Logo of Phnom Penh Post newspaper Phnom Penh Post - Siem Reap village rocked by pagoda abuses

Siem Reap village rocked by pagoda abuses

The accommodation building for novice monks stands in the Rottanak Mony Rongko pagoda grounds yesterday in Siem Reap, where chief monk Vong Chet committed numerous acts of sexual assault.
The accommodation building for novice monks stands in the Rottanak Mony Rongko pagoda grounds yesterday in Siem Reap, where chief monk Vong Chet committed numerous acts of sexual assault. Thik Kaliyann

Siem Reap village rocked by pagoda abuses

Sitting on a bamboo mat inside the quiet Mony Rong Ko pagoda, 70-year-old Kean Sek yesterday was still trying to come to grips with the accusation that has rocked his community – that a once widely trusted abbot, Vong Chet, had raped at least nine of the boys in his care.

“I could not believe he would do such a disgusting thing to those boys,” Sek, now tasked with the pagoda’s upkeep, said. “He was so kind and calm . . . I was so shocked to hear his confession.”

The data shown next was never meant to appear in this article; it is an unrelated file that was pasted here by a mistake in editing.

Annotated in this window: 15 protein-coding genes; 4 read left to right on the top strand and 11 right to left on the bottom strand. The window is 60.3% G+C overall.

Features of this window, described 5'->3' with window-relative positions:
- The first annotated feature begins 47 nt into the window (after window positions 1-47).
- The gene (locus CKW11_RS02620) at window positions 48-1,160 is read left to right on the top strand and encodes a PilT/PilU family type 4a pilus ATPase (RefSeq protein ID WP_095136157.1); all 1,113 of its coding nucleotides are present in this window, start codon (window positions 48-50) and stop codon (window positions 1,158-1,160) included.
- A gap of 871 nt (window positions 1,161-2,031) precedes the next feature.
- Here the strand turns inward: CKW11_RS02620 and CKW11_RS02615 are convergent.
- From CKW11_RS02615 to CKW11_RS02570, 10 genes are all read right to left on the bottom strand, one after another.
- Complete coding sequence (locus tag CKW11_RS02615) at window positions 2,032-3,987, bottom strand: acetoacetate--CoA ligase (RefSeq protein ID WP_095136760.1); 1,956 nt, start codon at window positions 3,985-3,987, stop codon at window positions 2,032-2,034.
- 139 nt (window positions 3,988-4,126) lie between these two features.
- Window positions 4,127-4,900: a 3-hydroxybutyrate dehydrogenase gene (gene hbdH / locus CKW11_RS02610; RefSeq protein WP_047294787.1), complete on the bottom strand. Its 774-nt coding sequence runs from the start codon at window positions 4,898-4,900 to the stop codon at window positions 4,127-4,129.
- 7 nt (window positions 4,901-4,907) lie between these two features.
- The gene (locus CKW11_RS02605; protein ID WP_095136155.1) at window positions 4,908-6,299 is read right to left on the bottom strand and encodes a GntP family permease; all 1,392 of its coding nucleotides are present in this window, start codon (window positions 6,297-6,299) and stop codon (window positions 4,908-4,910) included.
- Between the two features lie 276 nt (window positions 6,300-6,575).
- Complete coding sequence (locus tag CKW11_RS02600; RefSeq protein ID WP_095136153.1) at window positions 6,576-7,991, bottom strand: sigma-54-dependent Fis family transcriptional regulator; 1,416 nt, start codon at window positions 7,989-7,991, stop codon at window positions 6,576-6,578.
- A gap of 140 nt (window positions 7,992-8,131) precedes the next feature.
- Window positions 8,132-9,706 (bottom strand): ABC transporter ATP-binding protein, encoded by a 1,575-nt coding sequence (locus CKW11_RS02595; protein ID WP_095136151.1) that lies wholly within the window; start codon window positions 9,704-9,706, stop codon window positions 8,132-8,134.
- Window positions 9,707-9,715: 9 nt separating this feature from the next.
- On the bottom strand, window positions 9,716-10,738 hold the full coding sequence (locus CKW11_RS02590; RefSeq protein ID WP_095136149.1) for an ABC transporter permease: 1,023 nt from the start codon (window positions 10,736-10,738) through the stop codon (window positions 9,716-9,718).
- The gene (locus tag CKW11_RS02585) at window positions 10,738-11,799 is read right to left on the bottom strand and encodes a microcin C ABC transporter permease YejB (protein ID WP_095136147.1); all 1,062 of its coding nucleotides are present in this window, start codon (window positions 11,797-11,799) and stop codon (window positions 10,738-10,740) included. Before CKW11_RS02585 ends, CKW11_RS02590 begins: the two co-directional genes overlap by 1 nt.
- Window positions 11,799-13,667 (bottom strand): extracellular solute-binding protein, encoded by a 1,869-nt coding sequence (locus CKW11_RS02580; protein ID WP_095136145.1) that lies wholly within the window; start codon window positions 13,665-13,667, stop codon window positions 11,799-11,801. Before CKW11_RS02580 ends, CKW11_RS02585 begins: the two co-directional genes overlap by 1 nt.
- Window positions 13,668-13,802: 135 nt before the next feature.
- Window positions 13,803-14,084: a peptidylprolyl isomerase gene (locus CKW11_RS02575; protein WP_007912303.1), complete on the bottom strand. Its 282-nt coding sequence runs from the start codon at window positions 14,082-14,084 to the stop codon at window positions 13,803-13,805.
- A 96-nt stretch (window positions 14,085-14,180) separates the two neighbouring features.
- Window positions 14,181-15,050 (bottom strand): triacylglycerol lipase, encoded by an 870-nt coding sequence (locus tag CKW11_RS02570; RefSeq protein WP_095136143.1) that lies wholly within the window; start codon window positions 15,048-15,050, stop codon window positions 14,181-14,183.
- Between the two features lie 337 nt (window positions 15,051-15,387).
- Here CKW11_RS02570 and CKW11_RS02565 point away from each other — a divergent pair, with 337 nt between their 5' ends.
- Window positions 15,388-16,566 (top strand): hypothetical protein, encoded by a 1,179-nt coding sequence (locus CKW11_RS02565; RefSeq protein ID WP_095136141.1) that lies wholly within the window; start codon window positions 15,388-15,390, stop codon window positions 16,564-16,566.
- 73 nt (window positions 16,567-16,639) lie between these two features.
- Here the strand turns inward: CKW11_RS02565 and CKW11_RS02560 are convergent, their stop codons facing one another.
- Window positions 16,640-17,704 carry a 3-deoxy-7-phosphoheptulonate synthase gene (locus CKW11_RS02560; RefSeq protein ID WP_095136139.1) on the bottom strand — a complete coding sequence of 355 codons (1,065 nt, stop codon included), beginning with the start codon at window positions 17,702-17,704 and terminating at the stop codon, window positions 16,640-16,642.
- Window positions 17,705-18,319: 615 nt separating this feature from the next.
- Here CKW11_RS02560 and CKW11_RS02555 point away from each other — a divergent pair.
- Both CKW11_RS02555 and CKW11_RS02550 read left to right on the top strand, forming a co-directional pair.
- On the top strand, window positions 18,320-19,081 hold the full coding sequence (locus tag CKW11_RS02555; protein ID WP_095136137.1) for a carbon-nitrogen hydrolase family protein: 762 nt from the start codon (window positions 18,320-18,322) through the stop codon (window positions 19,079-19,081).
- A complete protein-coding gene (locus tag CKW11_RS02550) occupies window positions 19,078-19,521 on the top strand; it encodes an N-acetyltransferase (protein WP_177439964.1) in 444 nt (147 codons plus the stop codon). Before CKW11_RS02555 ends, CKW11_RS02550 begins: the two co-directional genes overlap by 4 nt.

Sek described the Kralanh district pagoda’s former chief as a kindly middle-aged man no one suspected of doing harm.

The image stands in stark contrast to the one known by the alleged victims in the case, who still live in fear of the man who stands accused of raping at least nine novices between the ages of 9 and 16 during a five-month period.

Police said Chet, 46, threatened to “punish” his victims should they inform their parents, while Chet himself confessed to paying the children under his care between 30,000 to 100,000 riel (about $7.50 to $25) to have sex with them.

In an interview yesterday, the mother of one of the alleged victims expressed her deep feelings of betrayal.

“He earned our family’s trust . . . He acted like he was a kind person, bringing things over for my son, and telling me that he loved my son as if he was his.”

Her son, 11, was raped 18 times by Chet, she said.

“I feel so hurt and angry, because I never thought the chief monk could do this to my son,” she said, standing in front of her home, a stilt house surrounded by rice fields just a kilometre away from the pagoda.

The abuse may have continued had it not been for one 16-year-old novice who broke the silence.

The boy, who moved into the pagoda in early November, said Chet raped him while he was asleep about a week into his stay.

“I shouted for help and tried to get out of his arms, but it was useless, as he was so strong,” he said. “The next morning, it felt so painful, and I decided to call my parents, and then my relatives reported it to the police.”